4. Anonymous*

    If it is a culture fit issue then I’d tell them what to expect. My friend works at a huge international company that does a lot of …group activities and mandatory fun. This is great for her, she’s outgoing and the “fun” doesn’t seem to bad but things like being expected to have drinks with the team and lots of big corporate shindigery happen. I’d found a couple jobs there that looked like beautiful matches for my skill set. But after talking with her I didn’t pursue them because I would be a horrible fit for it. Now in other situations I might have been willing to tolerate that kind of thing etc. But if you are honest about the corporate culture (you have to work 70 hours a week and then socialize an extra 5 or they only promote from within or they expect everyone to always go after new projects on their own and they never assign tasks) then your friends can sort themselves.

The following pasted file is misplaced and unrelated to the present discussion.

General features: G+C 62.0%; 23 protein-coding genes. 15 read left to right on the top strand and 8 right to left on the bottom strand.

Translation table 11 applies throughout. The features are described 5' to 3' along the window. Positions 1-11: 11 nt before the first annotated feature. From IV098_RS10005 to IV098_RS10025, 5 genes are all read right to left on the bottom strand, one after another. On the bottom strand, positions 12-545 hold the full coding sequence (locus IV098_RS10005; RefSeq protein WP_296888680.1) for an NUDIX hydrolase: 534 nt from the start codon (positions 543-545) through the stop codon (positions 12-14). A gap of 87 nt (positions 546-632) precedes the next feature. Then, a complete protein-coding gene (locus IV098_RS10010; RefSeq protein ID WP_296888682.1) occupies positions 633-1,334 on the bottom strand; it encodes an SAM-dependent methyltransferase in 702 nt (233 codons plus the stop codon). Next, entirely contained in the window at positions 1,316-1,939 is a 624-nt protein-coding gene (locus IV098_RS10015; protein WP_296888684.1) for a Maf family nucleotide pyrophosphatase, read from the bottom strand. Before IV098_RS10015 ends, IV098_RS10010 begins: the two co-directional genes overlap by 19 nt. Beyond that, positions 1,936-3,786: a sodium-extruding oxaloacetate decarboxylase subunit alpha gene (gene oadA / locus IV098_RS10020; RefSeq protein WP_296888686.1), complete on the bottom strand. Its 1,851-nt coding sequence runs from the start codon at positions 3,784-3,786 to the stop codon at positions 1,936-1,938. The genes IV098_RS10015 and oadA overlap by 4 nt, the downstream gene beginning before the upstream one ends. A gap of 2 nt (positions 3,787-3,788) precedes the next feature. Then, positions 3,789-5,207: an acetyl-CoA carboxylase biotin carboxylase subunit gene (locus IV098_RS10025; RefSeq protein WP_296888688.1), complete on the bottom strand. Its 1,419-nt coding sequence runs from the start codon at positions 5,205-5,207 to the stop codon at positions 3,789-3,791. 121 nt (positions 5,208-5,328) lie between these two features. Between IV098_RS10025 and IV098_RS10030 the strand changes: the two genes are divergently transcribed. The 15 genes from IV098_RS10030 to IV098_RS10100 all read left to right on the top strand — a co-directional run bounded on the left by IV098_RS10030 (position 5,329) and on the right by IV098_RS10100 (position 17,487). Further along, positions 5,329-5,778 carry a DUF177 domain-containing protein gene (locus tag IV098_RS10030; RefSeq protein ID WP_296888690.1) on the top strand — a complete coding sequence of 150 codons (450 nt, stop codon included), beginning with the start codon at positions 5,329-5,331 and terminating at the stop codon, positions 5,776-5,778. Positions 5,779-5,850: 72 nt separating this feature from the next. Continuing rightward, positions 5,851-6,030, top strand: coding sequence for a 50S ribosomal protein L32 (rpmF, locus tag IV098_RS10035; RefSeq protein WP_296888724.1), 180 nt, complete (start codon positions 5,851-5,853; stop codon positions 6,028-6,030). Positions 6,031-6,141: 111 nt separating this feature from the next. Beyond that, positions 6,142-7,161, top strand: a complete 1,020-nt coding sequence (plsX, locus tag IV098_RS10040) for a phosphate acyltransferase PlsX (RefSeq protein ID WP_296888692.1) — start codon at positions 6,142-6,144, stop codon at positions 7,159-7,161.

5. Joey*

    Here’s one version of what I’ve said to friends I know have no chance. “Sorry, dude. We’re buds and all, but you flake on me to have a beer. I’m not going to stop you, but I wouldn’t get your hopes up. Its hard to get in, crazy hard. Its so hard to get in let me tell you about the people who actually got hired…….”

  6. Joey*

    And the let em down softly version:
    “It’s great that you applied. Now I’ll warn you, its extremely difficult to even get an interview- we get tons of candidates. If you feel like you’ve for what it takes apply and we’ll go through our normal process. Good luck.”

  7. Elizabeth West*